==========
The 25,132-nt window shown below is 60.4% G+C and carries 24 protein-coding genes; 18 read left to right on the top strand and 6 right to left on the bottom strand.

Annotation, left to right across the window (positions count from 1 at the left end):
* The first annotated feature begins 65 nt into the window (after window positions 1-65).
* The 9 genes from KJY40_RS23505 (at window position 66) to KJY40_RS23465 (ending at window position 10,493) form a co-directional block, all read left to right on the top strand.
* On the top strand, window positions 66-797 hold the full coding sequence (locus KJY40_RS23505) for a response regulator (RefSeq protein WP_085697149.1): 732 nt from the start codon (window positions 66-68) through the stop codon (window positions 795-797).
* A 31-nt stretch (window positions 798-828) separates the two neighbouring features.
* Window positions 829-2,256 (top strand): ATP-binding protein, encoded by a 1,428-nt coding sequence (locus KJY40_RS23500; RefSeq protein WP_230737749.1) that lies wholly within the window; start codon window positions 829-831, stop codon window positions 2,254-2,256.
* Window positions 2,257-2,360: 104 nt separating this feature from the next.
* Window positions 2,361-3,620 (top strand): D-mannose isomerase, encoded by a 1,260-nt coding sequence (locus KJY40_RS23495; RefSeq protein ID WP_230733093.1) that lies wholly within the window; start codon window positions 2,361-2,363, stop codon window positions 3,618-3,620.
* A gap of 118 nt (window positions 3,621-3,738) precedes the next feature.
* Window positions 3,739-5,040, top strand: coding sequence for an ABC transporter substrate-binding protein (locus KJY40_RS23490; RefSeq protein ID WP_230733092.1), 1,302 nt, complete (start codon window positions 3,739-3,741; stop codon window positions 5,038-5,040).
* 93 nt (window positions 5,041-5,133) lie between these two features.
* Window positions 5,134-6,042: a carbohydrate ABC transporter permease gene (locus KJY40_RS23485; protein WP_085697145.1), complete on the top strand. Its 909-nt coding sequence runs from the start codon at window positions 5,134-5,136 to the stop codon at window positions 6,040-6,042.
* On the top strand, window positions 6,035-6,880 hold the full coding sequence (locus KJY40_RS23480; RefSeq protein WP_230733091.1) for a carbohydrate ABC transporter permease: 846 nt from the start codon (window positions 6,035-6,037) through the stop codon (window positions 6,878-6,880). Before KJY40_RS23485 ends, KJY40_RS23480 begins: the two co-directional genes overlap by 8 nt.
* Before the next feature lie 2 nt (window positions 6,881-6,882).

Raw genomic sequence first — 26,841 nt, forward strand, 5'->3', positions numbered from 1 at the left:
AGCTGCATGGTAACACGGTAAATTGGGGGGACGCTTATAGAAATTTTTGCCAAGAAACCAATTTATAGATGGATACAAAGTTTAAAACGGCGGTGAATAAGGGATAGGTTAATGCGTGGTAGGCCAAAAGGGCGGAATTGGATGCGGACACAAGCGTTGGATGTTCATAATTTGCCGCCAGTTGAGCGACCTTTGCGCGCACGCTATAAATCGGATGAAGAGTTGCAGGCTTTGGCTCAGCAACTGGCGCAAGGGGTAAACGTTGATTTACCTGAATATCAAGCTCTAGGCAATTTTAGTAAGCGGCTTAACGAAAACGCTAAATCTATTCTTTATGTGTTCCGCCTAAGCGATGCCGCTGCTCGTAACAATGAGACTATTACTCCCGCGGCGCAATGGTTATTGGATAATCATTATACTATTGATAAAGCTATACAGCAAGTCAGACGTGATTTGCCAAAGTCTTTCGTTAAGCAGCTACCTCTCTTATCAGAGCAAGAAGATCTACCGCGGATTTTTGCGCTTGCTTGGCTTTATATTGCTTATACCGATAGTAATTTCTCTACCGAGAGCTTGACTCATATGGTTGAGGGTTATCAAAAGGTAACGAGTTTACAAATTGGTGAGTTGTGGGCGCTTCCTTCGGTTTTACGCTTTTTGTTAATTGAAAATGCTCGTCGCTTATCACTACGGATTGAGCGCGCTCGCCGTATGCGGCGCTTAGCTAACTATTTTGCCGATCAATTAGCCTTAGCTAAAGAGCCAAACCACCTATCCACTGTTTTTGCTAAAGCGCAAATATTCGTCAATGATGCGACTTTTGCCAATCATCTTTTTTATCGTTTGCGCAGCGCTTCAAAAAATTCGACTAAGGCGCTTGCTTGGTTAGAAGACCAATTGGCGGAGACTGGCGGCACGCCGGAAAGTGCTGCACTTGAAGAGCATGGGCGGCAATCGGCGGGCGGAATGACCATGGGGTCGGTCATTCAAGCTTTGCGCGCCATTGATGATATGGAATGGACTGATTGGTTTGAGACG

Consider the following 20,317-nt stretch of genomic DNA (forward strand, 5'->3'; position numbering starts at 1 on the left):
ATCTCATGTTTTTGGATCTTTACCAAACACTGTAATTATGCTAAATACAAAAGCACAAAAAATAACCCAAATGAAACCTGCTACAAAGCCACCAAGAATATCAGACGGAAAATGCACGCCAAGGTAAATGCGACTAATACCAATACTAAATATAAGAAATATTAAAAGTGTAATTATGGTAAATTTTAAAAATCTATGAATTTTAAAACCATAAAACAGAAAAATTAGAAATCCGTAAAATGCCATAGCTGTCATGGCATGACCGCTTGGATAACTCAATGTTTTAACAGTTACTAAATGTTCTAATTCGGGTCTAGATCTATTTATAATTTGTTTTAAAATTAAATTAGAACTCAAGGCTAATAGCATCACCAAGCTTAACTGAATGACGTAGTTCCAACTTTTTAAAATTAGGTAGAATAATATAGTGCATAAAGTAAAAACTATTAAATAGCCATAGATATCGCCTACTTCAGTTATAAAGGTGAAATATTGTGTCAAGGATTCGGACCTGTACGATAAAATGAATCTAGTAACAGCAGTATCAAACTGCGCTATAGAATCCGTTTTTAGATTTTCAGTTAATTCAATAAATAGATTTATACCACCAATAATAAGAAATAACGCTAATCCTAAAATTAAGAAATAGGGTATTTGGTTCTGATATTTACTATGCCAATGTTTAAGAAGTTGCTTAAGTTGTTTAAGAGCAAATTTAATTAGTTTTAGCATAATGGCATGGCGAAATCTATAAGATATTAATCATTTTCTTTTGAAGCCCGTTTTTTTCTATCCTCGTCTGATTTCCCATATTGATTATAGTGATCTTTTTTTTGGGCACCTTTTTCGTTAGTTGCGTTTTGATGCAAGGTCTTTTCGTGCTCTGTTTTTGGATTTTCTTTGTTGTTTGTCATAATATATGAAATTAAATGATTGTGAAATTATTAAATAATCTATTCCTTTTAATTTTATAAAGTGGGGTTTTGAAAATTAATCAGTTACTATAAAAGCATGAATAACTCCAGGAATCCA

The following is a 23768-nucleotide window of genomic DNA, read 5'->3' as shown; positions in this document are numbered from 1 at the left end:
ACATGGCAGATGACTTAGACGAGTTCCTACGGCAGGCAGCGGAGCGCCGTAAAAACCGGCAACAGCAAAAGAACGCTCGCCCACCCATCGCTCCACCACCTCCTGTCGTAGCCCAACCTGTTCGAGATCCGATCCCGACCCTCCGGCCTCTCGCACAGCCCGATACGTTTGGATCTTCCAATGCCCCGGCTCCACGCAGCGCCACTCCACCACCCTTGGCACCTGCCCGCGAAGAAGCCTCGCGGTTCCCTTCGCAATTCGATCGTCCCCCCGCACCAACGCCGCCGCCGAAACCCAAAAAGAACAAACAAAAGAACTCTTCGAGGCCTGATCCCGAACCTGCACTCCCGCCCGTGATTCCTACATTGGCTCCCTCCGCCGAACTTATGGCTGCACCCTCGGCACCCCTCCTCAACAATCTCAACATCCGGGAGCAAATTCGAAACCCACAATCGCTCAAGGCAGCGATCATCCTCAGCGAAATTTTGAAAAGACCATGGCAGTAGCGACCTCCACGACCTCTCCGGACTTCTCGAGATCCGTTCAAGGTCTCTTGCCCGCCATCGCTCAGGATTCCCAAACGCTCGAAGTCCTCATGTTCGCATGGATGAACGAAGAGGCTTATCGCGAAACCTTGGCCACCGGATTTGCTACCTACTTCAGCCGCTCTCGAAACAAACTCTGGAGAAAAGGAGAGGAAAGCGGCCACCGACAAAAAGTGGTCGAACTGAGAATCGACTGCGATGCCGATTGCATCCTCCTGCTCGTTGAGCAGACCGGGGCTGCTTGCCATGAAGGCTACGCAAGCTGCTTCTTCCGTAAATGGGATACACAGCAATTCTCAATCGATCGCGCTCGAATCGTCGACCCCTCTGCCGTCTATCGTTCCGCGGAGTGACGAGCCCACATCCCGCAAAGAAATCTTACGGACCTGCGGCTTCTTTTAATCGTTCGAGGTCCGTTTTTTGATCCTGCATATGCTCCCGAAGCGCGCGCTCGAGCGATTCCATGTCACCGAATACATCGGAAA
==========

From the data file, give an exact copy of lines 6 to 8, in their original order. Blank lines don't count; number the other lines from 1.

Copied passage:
* A 31-nt stretch (window positions 798-828) separates the two neighbouring features.
* Window positions 829-2,256 (top strand): ATP-binding protein, encoded by a 1,428-nt coding sequence (locus KJY40_RS23500; RefSeq protein WP_230737749.1) that lies wholly within the window; start codon window positions 829-831, stop codon window positions 2,254-2,256.
* Window positions 2,257-2,360: 104 nt separating this feature from the next.